I was born in 1975. My brother was born in 1978. Our parents were youngish baby boomers, and my dad was very nostalgic and sentimental. He loved to take pictures of everything.
Unfortunately, there was no good way to preserve photos from that period. My father doubled-down on 35mm slides. He “scanned” our childhood images to photographic slides that can only be seen through a slide projector.
(Do you kids even know I’m talking about? Damn youngsters. See links above.)
I recently discovered about 700 slides in my basement. Not the ideal conditions for archival footage. For my brother’s birthday, I took advantage of a Facebook coupon and converted those slides to digital images through Legacybox.
(Facebook advertising works! My brother said, “These photos are amazing. Thank you.”)
I’m glad he is happy. I am the opposite of nostalgic, but it is fun to see photos of the 1970s and early 1980s. Wrigley Field looks different. Clothes are funny, too.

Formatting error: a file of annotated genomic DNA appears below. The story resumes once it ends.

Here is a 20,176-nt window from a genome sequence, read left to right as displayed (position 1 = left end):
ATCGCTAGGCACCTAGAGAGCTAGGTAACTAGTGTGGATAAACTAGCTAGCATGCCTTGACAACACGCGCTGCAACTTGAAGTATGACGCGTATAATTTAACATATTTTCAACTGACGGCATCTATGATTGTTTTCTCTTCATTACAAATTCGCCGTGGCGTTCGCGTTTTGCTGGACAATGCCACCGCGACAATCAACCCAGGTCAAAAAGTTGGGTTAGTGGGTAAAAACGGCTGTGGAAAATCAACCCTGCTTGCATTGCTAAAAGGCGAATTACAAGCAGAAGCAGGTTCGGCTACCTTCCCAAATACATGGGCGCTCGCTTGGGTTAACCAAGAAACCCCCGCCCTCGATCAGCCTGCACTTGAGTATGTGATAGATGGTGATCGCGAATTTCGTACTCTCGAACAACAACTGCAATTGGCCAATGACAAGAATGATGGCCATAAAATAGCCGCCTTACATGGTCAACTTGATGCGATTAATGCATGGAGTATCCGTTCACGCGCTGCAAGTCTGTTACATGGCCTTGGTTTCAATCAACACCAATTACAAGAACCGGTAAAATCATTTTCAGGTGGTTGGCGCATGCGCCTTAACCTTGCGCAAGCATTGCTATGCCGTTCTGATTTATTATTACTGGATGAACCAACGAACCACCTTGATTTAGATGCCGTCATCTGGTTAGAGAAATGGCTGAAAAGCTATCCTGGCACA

For the first time, my brother was able to see his childhood. That’s pretty cool, right? I remember him looking like this.
Nostalgia is a slippery slope, however. It’s great to see my parents and family members look so happy and normal in the digital images. Everybody looks like they have potential, which is nice to remember. But then life happened. Just like many of you, my family has experienced its fair share of trouble. If I let nostalgia fester, I fear that it will lead to maudlinism.
(Who has time for that?!)
The nostalgia loop is powerful and seductive, but every moment spent looking back for the sake of looking back feels a little pointless to me. It is intellectually lazy to think that what our childhood offered was better or sweeter or simpler than what we have today.
(That’s rarely true.)
And in order to make progress in life, you have to believe that tomorrow holds the possibility of something greater than yesterday or today.
So I’m torn between celebrating these images and storing them in another box — in the cloud — and never looking back. It’s amazing to see photos of my childhood cats, Taco and Biggles. It is fun to see my grandparents and family members looking so young and carefree. But sometimes enough is enough.